While there are lots of different diets out there, our Biggest Losers have pretty good results by just eating plain old balanced meals—in the right amounts. Here are some healthy, balanced meal ideas we used to get them started. Each has a serving of Protein, Starch, and Fruits or Greens.

A woman shooting for 1,650 calories a day needs three 400 calorie meals and three 150 calorie snacks as shown in the examples below. Guys need larger meals and have to adjust up as needed. Mix and match foods to come up with slightly different meals.

Sample 400 Calorie Breakfasts:
• ½ to ¾ cup whole grain Cereal, 8 oz Skim or Soy Milk, and a Medium Banana.
• 1 piece of quality whole grain Bread with a little butter and honey, a small low fat Yogurt, and some fresh Fruit.
• 2 eggs, 1 piece of whole wheat Toast with butter, ½ cup fresh fruit.
• 1 serving of Oatmeal, 8 oz Skim or Soy Milk, and some fresh fruit.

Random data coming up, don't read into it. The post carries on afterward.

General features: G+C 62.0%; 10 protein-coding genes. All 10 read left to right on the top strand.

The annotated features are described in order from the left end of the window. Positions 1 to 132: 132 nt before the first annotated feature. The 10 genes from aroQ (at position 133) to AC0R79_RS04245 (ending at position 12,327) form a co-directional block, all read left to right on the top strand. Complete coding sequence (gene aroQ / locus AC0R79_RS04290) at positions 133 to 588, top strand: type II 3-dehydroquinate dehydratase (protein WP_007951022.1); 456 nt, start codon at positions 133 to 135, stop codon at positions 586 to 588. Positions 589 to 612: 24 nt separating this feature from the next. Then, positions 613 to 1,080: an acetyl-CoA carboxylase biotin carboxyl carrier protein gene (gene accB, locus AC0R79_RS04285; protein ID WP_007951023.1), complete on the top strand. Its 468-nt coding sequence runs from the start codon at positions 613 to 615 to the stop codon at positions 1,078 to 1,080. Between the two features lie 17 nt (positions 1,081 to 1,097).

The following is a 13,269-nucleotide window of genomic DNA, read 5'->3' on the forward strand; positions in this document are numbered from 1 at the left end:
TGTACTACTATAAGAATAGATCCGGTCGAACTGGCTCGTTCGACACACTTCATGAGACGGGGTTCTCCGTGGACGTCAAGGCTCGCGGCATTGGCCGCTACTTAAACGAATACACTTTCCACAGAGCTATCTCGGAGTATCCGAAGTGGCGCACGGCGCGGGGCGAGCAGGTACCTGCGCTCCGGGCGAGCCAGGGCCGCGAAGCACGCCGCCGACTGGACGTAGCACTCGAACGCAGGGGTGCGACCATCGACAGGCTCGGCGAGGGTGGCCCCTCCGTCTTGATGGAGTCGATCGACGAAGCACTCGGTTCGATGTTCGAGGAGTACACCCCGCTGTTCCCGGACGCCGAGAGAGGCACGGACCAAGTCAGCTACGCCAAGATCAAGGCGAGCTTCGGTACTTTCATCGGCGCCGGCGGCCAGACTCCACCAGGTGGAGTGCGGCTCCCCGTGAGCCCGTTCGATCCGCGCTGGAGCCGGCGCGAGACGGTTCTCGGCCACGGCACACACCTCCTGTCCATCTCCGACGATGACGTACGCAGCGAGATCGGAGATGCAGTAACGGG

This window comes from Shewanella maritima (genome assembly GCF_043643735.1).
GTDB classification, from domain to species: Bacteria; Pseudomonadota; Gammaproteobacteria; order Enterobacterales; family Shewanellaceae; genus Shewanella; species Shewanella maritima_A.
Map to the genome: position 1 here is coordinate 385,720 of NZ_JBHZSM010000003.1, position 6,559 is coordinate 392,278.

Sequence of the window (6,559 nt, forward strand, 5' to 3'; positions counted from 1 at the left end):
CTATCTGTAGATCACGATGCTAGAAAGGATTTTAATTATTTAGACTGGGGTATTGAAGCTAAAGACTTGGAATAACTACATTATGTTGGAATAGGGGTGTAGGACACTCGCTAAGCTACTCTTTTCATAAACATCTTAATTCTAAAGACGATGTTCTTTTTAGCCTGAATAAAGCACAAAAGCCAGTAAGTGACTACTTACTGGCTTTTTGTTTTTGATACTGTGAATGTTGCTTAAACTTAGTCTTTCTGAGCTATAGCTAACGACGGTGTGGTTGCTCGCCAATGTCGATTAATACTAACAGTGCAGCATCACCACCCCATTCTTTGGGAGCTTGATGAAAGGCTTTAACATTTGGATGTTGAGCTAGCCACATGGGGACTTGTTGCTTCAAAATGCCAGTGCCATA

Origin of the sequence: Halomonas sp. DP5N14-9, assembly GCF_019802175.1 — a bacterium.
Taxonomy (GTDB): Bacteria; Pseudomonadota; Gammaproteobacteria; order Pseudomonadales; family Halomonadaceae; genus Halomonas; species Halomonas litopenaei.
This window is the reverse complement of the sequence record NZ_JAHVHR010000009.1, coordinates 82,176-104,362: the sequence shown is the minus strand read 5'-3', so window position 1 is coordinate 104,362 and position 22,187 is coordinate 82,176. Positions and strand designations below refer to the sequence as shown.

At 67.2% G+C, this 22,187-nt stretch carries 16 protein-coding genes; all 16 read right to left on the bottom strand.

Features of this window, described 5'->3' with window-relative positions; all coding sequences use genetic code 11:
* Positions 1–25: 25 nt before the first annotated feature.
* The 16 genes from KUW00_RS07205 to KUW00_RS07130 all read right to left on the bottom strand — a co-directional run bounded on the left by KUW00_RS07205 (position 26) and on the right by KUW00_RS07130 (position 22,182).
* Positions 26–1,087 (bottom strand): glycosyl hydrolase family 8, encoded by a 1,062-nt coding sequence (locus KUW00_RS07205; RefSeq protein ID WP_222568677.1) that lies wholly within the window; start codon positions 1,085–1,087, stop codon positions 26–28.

Sample 400 Calorie Lunches:
• 1 cup whole wheat Spaghetti & Meatballs and ½ cup Green Beans.
• 6” Chicken Teriyaki Sub loaded with veggies on Honey Oat bread.
• Grilled Chicken and Spinach Salad with fat free dressing.
• ½ broiled Chicken Breast, ½ cup frozen Bean Medley, 1 piece ww Bread with butter.

Sample 400 Calorie Suppers:
• 3 oz baked Chicken, ½ cup Baked Beans, Mixed Salad with fat free dressing.
• 3 oz Meatloaf, ½ baked Sweet Potato, ½ cup fresh Green Beans.
• 1 cup grilled Chicken and whole wheat Pasta, Mixed Salad with fat free dressing.
• 3 oz fresh or frozen Fish, ½ cup long grain wild Rice, frozen garden Bean Medley
• 3 oz smoked Pork Chop, ½ baked Potato w. a little butter, Mixed Salad with fat free dressing.

Sample 150 Calorie Snacks:
• Small low fat Yogurt and ½ cup Red Seedless Grapes, or Banana or other fruit.
• Meal Replacement Shakes
• ½ small box of Raisins and ¼ cup of Cashew Pieces.
• ½ cup low fat Cottage Cheese and ½ cup Fruit.
• Several pieces of real (not processed) Cheese & several whole wheat Crackers .
• Protein Bar